In my documentary "In Dogs We Trust?", I discovered that dogs are capable of so much more than we humans could ever imagine.
In this latest programme, I let the viewers see just how much Renton and I have progressed since those early days.
I was also keen to find out about how dogs are helping or assisting, other people who have a variety of disabilities, and illnesses.
Some of them help in ways that is hard even for me, as an assistance dog user, to comprehend.
For example, would you trust your dog to save you or your family's health or even life, on a daily basis?
Well, for one mother, Serena, that is exactly what she does every day when she trusts the family pet Molly to let her know when her 10-year-old son Steven is about to have a diabetic hypo.
Molly can do something that science can't.
That is, she can let Steven and his mother know, in advance, that his blood sugar level is falling to a potentially dangerous level and that he has to take his medication.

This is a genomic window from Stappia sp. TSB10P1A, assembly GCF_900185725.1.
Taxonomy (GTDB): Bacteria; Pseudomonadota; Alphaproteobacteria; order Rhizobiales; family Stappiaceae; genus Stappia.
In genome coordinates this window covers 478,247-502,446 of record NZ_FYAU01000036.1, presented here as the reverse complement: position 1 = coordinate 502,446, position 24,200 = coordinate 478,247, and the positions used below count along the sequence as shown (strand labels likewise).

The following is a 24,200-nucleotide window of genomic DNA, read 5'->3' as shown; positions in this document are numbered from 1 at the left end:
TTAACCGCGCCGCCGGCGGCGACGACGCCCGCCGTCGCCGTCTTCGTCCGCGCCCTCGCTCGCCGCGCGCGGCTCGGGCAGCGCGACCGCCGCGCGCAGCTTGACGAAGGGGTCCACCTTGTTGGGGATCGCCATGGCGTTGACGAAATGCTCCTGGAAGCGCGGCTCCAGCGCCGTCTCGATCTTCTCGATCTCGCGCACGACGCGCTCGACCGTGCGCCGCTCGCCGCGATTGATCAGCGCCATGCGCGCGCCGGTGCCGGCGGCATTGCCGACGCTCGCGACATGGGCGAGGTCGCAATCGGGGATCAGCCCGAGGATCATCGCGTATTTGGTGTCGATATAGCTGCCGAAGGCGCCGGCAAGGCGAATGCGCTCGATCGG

How can Molly do this? Well, the truth is, no-one really knows and any science published on the subject has been inconclusive, and yet everyone sees the dog being successful at it.
Diabetes is not the only condition being managed by a canine companion.
During the programme, I met Lynn Ratcliff, who 14 years ago was diagnosed with epilepsy.
At the time she never knew when her next seizure would come but now this has all changed due to her getting a seizure alert dog called Dougle.
The dog alerts her in advance of her having a seizure.
In this instance the dog cannot be trained first and then sent to someone to help them.
The dog has to be tuned into the individual owner's seizures, training cannot simulate what happens between the owner and the dog.
Lynn is adamant that her dog is accurate 100% of the time, giving her confidence to go out and live her life normally.
If all of that wasn't impressive enough, we meet another dog which is being trained to detect one of the most prevalent deadly diseases to humans - cancer.
Every two minutes in the UK someone is being diagnosed with cancer and in recent years there has been no shortage of anecdotal stories of dogs finding cancer in their owners.